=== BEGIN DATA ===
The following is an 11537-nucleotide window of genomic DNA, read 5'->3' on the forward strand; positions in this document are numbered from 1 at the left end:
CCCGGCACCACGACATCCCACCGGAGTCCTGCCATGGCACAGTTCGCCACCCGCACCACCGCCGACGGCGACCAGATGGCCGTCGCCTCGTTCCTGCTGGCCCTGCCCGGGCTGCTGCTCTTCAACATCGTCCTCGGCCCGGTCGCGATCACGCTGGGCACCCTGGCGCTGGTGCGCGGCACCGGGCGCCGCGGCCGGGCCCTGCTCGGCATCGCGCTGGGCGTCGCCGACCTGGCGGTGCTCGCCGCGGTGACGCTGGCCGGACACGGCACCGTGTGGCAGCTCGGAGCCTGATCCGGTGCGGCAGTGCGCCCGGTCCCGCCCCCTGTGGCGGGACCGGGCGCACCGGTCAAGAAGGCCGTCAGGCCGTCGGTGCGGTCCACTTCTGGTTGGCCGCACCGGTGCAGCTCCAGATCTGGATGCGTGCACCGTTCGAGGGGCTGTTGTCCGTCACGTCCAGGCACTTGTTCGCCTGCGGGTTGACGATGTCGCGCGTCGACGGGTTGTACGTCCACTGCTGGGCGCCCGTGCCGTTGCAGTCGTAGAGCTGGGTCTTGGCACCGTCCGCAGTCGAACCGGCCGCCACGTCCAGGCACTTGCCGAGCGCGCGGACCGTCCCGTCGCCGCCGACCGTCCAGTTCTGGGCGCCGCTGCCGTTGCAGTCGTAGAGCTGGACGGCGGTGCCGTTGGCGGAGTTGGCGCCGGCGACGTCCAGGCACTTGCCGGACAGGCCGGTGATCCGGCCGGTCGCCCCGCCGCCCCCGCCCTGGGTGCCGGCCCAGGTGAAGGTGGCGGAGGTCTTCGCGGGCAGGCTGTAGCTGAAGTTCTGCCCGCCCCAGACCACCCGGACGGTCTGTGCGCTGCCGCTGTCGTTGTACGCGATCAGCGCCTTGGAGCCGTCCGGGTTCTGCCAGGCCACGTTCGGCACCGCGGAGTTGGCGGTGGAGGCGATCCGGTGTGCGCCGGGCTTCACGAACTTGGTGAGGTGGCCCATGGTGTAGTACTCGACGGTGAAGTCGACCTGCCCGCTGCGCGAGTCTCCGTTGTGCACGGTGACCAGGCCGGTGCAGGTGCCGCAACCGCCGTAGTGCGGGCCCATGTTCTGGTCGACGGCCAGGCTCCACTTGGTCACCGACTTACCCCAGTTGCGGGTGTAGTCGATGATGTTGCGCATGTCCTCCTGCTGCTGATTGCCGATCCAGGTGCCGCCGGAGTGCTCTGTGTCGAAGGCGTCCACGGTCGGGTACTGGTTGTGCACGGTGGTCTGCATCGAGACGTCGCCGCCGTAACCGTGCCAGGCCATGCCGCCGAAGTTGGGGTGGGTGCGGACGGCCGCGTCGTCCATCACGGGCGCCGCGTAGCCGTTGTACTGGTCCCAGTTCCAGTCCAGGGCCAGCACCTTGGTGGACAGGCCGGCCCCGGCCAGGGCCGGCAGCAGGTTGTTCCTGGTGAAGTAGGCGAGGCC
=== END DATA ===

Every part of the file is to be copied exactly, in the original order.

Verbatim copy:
The following is an 11537-nucleotide window of genomic DNA, read 5'->3' on the forward strand; positions in this document are numbered from 1 at the left end:
CCCGGCACCACGACATCCCACCGGAGTCCTGCCATGGCACAGTTCGCCACCCGCACCACCGCCGACGGCGACCAGATGGCCGTCGCCTCGTTCCTGCTGGCCCTGCCCGGGCTGCTGCTCTTCAACATCGTCCTCGGCCCGGTCGCGATCACGCTGGGCACCCTGGCGCTGGTGCGCGGCACCGGGCGCCGCGGCCGGGCCCTGCTCGGCATCGCGCTGGGCGTCGCCGACCTGGCGGTGCTCGCCGCGGTGACGCTGGCCGGACACGGCACCGTGTGGCAGCTCGGAGCCTGATCCGGTGCGGCAGTGCGCCCGGTCCCGCCCCCTGTGGCGGGACCGGGCGCACCGGTCAAGAAGGCCGTCAGGCCGTCGGTGCGGTCCACTTCTGGTTGGCCGCACCGGTGCAGCTCCAGATCTGGATGCGTGCACCGTTCGAGGGGCTGTTGTCCGTCACGTCCAGGCACTTGTTCGCCTGCGGGTTGACGATGTCGCGCGTCGACGGGTTGTACGTCCACTGCTGGGCGCCCGTGCCGTTGCAGTCGTAGAGCTGGGTCTTGGCACCGTCCGCAGTCGAACCGGCCGCCACGTCCAGGCACTTGCCGAGCGCGCGGACCGTCCCGTCGCCGCCGACCGTCCAGTTCTGGGCGCCGCTGCCGTTGCAGTCGTAGAGCTGGACGGCGGTGCCGTTGGCGGAGTTGGCGCCGGCGACGTCCAGGCACTTGCCGGACAGGCCGGTGATCCGGCCGGTCGCCCCGCCGCCCCCGCCCTGGGTGCCGGCCCAGGTGAAGGTGGCGGAGGTCTTCGCGGGCAGGCTGTAGCTGAAGTTCTGCCCGCCCCAGACCACCCGGACGGTCTGTGCGCTGCCGCTGTCGTTGTACGCGATCAGCGCCTTGGAGCCGTCCGGGTTCTGCCAGGCCACGTTCGGCACCGCGGAGTTGGCGGTGGAGGCGATCCGGTGTGCGCCGGGCTTCACGAACTTGGTGAGGTGGCCCATGGTGTAGTACTCGACGGTGAAGTCGACCTGCCCGCTGCGCGAGTCTCCGTTGTGCACGGTGACCAGGCCGGTGCAGGTGCCGCAACCGCCGTAGTGCGGGCCCATGTTCTGGTCGACGGCCAGGCTCCACTTGGTCACCGACTTACCCCAGTTGCGGGTGTAGTCGATGATGTTGCGCATGTCCTCCTGCTGCTGATTGCCGATCCAGGTGCCGCCGGAGTGCTCTGTGTCGAAGGCGTCCACGGTCGGGTACTGGTTGTGCACGGTGGTCTGCATCGAGACGTCGCCGCCGTAACCGTGCCAGGCCATGCCGCCGAAGTTGGGGTGGGTGCGGACGGCCGCGTCGTCCATCACGGGCGCCGCGTAGCCGTTGTACTGGTCCCAGTTCCAGTCCAGGGCCAGCACCTTGGTGGACAGGCCGGCCCCGGCCAGGGCCGGCAGCAGGTTGTTCCTGGTGAAGTAGGCGAGGCC